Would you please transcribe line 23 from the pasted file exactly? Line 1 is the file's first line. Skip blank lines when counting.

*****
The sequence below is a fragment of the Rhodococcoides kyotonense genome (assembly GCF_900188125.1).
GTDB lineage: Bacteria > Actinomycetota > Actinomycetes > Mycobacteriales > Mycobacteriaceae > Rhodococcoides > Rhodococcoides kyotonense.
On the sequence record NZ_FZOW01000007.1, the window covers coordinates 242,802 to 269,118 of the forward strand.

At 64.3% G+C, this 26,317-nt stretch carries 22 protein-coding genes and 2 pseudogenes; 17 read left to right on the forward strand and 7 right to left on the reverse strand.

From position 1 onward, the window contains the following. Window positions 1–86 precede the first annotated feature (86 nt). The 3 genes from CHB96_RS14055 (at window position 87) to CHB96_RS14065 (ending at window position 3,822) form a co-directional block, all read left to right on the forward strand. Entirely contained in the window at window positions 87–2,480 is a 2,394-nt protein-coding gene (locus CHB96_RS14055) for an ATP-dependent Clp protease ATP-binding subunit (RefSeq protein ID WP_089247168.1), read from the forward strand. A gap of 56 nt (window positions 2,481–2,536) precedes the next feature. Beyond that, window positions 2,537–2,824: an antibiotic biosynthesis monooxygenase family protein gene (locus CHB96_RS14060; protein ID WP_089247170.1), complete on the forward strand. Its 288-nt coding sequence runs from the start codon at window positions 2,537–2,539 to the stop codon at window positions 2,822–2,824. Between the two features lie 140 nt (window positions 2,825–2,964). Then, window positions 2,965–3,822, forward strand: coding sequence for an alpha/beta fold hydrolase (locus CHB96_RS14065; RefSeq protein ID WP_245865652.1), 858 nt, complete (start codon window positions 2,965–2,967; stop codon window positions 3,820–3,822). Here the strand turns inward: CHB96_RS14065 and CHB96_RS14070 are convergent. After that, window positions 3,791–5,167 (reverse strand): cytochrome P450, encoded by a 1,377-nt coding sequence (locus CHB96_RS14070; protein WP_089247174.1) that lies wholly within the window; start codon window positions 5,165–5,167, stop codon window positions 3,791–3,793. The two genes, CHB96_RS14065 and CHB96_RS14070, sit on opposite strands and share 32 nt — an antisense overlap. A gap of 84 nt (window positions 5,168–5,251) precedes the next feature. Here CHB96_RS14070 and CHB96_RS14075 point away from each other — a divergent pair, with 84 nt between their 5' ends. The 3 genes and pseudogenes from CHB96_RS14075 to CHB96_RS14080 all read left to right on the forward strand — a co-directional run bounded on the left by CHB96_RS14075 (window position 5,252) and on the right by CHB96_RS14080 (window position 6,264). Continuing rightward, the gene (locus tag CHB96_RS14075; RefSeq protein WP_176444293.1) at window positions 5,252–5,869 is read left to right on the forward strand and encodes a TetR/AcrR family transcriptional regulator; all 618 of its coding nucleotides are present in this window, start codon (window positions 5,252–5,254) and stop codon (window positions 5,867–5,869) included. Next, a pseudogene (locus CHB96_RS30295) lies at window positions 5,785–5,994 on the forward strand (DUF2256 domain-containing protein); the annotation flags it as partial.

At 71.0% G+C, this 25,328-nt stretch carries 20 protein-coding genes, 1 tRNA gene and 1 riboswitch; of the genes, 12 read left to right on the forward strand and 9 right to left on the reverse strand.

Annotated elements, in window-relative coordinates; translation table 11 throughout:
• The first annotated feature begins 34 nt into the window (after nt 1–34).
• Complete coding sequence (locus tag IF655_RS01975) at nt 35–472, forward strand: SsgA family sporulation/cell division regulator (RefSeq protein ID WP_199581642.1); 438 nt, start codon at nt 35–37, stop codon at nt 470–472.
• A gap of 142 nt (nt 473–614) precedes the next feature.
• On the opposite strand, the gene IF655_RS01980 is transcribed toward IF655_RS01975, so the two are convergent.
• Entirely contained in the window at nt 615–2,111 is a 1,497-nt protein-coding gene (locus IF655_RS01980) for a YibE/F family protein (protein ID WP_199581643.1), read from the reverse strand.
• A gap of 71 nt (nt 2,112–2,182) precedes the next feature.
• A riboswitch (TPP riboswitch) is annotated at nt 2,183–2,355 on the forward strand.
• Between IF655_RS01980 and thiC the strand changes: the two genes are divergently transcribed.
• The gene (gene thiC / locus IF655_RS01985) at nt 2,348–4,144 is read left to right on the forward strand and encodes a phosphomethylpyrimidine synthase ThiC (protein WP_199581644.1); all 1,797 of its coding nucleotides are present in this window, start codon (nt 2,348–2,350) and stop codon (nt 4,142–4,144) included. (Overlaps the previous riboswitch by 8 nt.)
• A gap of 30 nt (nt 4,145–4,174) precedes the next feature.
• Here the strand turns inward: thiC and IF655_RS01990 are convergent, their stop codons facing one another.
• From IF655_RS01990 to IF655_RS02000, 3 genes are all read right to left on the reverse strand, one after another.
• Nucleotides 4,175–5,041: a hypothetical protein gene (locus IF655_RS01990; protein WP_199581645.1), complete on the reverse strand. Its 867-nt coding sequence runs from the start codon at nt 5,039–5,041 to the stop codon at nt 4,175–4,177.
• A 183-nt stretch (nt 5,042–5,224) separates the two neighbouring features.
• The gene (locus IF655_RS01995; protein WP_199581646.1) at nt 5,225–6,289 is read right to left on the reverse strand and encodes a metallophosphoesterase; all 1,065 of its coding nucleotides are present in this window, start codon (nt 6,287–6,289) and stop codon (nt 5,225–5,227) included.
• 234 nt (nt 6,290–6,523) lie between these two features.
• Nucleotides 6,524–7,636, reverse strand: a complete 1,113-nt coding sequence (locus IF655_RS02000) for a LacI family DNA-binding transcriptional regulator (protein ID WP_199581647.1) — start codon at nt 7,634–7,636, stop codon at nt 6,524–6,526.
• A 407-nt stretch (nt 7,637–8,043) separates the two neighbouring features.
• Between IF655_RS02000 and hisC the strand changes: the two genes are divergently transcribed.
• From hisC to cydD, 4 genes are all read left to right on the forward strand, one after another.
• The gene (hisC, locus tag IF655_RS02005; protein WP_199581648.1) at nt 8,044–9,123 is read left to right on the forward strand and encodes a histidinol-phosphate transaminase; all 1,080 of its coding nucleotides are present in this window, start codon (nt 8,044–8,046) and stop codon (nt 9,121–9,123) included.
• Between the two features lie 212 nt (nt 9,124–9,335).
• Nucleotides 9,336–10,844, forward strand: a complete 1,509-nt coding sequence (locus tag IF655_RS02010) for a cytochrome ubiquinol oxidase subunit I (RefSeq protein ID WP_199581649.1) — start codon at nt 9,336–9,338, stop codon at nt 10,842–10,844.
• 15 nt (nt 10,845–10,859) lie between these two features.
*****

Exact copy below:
• 234 nt (nt 6,290–6,523) lie between these two features.